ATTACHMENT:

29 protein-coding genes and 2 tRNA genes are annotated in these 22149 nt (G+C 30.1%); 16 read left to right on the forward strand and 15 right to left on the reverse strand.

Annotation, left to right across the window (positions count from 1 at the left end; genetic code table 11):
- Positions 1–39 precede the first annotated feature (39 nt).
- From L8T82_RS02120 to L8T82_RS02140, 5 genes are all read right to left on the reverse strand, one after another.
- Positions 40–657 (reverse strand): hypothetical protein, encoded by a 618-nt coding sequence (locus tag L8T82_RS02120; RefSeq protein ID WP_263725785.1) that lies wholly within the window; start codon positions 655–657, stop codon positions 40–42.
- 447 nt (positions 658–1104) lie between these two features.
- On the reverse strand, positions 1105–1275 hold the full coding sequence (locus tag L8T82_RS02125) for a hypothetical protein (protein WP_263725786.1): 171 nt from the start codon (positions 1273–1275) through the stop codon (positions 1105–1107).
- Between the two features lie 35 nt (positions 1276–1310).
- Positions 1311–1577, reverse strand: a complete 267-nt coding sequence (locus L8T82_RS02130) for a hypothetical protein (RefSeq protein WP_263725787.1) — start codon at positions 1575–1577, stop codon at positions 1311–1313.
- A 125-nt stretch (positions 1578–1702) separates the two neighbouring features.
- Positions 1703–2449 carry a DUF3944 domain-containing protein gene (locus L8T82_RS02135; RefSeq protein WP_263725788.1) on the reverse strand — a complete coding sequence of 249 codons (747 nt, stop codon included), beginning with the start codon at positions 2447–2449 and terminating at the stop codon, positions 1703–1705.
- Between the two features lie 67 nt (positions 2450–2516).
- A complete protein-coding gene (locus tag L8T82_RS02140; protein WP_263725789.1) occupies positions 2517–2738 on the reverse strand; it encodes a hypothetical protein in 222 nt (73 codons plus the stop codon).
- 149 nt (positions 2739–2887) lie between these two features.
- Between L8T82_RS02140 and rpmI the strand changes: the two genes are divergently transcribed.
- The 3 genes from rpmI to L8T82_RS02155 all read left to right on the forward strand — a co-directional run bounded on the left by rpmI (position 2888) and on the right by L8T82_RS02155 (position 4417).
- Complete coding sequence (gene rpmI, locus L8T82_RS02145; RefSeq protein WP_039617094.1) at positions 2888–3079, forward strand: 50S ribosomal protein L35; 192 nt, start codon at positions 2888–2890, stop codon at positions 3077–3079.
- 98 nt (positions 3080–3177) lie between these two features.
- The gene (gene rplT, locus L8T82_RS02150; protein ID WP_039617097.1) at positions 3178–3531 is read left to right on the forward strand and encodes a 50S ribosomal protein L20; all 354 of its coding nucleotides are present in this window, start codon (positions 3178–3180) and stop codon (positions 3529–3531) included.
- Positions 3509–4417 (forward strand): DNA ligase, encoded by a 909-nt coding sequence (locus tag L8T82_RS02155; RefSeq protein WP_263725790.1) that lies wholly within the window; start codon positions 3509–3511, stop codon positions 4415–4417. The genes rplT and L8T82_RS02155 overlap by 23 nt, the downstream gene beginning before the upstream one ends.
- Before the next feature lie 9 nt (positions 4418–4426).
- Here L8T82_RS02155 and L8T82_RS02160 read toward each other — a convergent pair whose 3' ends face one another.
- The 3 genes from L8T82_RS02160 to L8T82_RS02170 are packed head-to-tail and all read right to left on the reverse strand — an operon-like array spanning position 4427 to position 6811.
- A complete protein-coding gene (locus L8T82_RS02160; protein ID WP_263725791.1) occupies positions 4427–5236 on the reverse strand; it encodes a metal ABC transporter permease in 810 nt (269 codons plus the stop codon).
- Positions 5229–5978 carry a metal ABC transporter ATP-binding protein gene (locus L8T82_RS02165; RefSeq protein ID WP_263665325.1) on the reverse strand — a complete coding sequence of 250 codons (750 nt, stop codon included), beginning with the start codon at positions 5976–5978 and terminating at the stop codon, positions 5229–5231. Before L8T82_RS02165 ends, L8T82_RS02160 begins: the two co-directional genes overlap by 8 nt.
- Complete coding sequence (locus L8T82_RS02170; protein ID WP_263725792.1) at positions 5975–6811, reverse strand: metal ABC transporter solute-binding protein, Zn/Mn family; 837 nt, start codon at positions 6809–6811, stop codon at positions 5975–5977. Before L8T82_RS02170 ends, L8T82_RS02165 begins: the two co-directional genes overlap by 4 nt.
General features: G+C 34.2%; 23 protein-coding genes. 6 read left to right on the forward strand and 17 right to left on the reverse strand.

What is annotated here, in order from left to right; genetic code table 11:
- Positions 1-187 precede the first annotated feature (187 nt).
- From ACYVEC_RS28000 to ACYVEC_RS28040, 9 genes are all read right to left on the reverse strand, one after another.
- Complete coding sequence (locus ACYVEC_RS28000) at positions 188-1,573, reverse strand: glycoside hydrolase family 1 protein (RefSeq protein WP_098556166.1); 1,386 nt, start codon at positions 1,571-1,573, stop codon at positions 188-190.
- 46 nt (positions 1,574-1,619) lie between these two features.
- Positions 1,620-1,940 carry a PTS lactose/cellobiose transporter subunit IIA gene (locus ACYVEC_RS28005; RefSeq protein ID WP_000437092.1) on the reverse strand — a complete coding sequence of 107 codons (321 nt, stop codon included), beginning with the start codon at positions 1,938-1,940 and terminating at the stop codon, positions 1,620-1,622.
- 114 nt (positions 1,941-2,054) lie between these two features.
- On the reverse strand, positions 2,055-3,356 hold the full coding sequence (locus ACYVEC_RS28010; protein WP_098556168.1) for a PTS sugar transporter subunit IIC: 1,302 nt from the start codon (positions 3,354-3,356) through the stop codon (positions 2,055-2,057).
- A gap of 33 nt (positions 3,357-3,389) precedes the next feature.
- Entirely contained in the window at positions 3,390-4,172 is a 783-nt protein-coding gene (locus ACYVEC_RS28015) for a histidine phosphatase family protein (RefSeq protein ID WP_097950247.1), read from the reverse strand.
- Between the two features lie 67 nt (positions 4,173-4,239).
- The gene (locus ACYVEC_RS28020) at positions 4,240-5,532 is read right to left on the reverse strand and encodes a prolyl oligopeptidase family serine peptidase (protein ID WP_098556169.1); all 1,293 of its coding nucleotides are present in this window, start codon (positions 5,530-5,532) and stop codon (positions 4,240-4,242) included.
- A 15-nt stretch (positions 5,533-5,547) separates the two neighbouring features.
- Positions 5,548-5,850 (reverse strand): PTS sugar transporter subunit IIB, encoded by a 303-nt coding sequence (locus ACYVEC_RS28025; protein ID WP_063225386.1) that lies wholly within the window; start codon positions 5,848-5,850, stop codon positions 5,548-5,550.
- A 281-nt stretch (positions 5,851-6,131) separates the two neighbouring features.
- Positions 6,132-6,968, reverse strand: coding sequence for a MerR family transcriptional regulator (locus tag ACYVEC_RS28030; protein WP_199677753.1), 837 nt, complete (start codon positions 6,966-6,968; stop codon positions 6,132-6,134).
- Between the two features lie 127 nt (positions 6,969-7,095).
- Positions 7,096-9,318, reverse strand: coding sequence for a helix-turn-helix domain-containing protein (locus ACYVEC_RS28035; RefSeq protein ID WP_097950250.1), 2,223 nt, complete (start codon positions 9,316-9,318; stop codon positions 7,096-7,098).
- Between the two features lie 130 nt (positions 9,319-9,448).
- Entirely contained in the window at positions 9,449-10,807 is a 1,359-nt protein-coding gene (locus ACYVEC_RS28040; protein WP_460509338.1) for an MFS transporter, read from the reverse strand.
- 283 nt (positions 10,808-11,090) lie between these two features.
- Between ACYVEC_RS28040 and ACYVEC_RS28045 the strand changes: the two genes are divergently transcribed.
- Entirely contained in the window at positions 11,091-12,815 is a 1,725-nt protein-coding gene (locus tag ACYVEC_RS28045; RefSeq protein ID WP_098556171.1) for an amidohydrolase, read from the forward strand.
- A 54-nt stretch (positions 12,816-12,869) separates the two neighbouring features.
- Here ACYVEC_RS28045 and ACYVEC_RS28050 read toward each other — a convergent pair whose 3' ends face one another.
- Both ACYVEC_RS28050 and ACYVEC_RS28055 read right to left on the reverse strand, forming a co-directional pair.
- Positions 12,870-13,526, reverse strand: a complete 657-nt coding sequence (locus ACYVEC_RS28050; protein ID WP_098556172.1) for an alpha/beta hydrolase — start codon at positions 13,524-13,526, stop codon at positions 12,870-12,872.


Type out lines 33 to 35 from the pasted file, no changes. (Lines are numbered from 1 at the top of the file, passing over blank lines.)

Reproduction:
- Positions 1,620-1,940 carry a PTS lactose/cellobiose transporter subunit IIA gene (locus ACYVEC_RS28005; RefSeq protein ID WP_000437092.1) on the reverse strand — a complete coding sequence of 107 codons (321 nt, stop codon included), beginning with the start codon at positions 1,938-1,940 and terminating at the stop codon, positions 1,620-1,622.
- 114 nt (positions 1,941-2,054) lie between these two features.
- On the reverse strand, positions 2,055-3,356 hold the full coding sequence (locus ACYVEC_RS28010; protein WP_098556168.1) for a PTS sugar transporter subunit IIC: 1,302 nt from the start codon (positions 3,354-3,356) through the stop codon (positions 2,055-2,057).